Adonahi Meza was 7 years old when he and his sisters were brought to the United States from Mexico, much like 640,000 other undocumented children. Since 2004-2005, Meza has resided in Athens. During Meza’s senior year of high school, he acquired a renewable two-year protection from deportation and eligibility for a work permit and driver's license through the Deferred Action for Childhood Arrivals program, which would allow him to attend Athens Technical College.
Shortly after being sworn into office, President Joe Biden sent a sweeping immgration proposal to Congress. The proposal calls for a fast-track path to citizenship for dreamers, temporary protection status holders and some immigrant farmworkers. For local DACA recipients and undocumented people, this brings forth faith.
Under the immgration bill, DACA recipients would be eligible for a green card after living in the U.S. for five years, and could immediately apply for citizenship, while undocumented people would have to wait three more years after receiving their green card to apply for citizenship.
As both chambers of Congress have an adequate number of Democrats, this provides the opportunity for the bill to move forward.
“They've been waiting their whole life for this bill,” said JoBeth Allen, Co-Founder of U-Lead, an organization that helps immigrant students and students from immigrant families access and prepare for higher education. “We've been through four years of terror where nobody felt safe.”
Under the University System of Georgia policies 4.3.4. and 4.1.6., DACA recipients are prohibited from attending five of the state’s top universities; this would include the University of Georgia, Georgia Tech, Georgia College and State University, the Medical College of Georgia and Georgia State University.
For Meza, the biggest change this would bring is the ability to access a permit or green card. That way, he would not have to fear deportation.
“It’s not healthy for a kid or anybody else to go with the fear of, ‘Am I [still] going to have my dad if we go to Walmart?’” Meza said. “Having some sort of type of driver's license or green card will definitely help us.”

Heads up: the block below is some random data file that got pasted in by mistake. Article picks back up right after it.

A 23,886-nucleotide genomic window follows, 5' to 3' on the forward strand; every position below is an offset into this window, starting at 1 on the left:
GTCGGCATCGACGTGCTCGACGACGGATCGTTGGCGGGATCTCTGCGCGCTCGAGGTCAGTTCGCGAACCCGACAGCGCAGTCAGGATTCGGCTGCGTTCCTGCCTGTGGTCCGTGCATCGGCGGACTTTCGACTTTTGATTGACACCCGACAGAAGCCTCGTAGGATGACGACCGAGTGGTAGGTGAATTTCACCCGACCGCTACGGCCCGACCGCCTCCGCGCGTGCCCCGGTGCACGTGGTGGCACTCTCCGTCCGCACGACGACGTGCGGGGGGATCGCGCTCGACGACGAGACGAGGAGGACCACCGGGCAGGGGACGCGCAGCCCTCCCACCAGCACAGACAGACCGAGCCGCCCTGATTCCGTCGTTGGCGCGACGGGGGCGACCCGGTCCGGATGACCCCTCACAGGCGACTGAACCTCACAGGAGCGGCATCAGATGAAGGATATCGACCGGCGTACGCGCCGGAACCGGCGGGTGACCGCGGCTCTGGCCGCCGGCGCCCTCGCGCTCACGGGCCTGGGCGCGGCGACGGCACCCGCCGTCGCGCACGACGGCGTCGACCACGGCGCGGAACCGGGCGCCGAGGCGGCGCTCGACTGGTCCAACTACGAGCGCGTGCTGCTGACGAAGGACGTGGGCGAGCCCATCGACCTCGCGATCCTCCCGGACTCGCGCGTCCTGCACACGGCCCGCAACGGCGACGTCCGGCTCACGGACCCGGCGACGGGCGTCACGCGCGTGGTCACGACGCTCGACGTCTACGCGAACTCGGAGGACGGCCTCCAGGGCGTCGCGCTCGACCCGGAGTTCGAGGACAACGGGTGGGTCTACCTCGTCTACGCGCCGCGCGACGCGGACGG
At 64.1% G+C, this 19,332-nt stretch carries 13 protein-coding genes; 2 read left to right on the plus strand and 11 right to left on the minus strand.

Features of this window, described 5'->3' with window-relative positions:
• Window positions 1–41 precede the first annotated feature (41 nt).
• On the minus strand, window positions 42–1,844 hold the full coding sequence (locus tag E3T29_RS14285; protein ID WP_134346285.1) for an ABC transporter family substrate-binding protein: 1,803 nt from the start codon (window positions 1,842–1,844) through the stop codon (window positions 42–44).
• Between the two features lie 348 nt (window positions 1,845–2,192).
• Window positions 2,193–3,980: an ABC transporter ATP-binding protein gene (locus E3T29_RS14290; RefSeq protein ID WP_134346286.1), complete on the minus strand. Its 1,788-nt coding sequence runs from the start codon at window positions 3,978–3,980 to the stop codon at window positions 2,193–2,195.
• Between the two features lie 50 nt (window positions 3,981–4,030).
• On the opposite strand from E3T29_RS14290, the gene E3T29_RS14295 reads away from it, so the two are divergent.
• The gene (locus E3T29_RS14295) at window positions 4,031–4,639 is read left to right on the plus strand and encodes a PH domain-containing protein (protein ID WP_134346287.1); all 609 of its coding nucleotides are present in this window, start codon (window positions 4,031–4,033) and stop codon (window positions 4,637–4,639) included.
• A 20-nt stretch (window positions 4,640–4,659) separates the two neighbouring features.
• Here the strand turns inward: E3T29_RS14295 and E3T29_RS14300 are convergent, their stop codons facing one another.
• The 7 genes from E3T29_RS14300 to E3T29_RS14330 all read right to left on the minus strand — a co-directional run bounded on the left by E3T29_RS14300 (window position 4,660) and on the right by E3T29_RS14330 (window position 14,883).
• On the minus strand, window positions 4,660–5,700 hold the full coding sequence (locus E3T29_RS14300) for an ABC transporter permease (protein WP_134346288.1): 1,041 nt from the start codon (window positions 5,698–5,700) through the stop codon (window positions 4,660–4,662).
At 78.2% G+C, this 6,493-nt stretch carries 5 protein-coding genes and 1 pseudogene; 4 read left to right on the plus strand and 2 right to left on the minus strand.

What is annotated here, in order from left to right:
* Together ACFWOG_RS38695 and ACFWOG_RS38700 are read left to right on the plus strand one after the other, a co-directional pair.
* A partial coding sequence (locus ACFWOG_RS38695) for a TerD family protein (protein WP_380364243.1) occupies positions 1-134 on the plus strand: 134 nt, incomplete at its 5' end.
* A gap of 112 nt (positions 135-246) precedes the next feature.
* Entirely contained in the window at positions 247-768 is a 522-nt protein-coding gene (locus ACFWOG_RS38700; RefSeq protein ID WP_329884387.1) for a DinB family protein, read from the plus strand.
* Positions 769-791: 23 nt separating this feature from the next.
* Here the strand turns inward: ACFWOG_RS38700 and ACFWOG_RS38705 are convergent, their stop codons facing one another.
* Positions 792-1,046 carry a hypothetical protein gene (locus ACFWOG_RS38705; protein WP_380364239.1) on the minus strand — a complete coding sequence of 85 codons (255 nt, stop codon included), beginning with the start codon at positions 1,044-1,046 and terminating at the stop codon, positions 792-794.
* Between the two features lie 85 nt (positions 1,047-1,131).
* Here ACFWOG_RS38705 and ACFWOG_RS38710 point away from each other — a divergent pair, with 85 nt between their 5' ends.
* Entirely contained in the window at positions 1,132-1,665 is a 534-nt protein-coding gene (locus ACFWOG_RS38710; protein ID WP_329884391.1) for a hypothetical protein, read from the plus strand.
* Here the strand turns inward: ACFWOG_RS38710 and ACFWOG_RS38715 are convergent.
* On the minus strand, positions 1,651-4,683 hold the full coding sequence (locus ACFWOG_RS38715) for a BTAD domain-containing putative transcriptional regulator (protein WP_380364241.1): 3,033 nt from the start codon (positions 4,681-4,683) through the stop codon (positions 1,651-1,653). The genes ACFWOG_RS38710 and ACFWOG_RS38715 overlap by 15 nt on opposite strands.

Balbina Ramos, a DACA recipient who has resided in Athens since she was 3 years old and now attends Delaware State University, considers this country her home. During the Trump administration, Ramos had many sleepless nights worrying if she or her family would forcibly be moved back to Mexico.
“I couldn't focus in school, couldn't do normal tasks, because I was so stressed thinking, ‘What's going to happen if I have to leave this country?’” Ramos said. “I have family in Mexico, but I don't know them — I've never met them before and [that] is a foreign country to me. All I want is a legal path to citizenship.”
In 2013, former President Barack Obama’s administration offered a similar proposal to Biden’s immigration plan.
Kristen Shepherd, a staff attorney for the Community Health Law Partnership Clinic at the UGA School of Law, said politicians commonly use executive orders for progressive immigration policies. However, Biden is looking to pass legislation.
“[Executive orders are] where those arguments are coming up about how the administration’s not following the legislative process, or not doing a notice and comment period, with the new regulations and all of these technical requirements that happened through the legislative process,” Shepherd said. “If Biden is going to continue pushing through via legislation as opposed to the executive order, then I think that those challenges become less of an issue.”
Ramos believes there is a higher chance of approval from congress for citizenship involving dreamers and TPS holders, but anticipates pushback from lawmakers on immigrants.
By mounting pressure onto Biden and his administration, as well as Congress, Ramos hopes this will lead to meaningful change where past efforts for immigration reform have failed.
“If we don't pressure him to pressure Congress, and if we don't pressure Congress, it's not going to get done at all. I have been looking at the proposals — it's going to be very hard,” Ramos said.
Meza believes politicians need to be held accountable for immigration policy, since in the past they have felt short of their promises on immgration reform, such as when the Supreme Court tied and deadlocked Obama’s immigration proposal.
“We need to know who is actually fighting for us,” Meza said.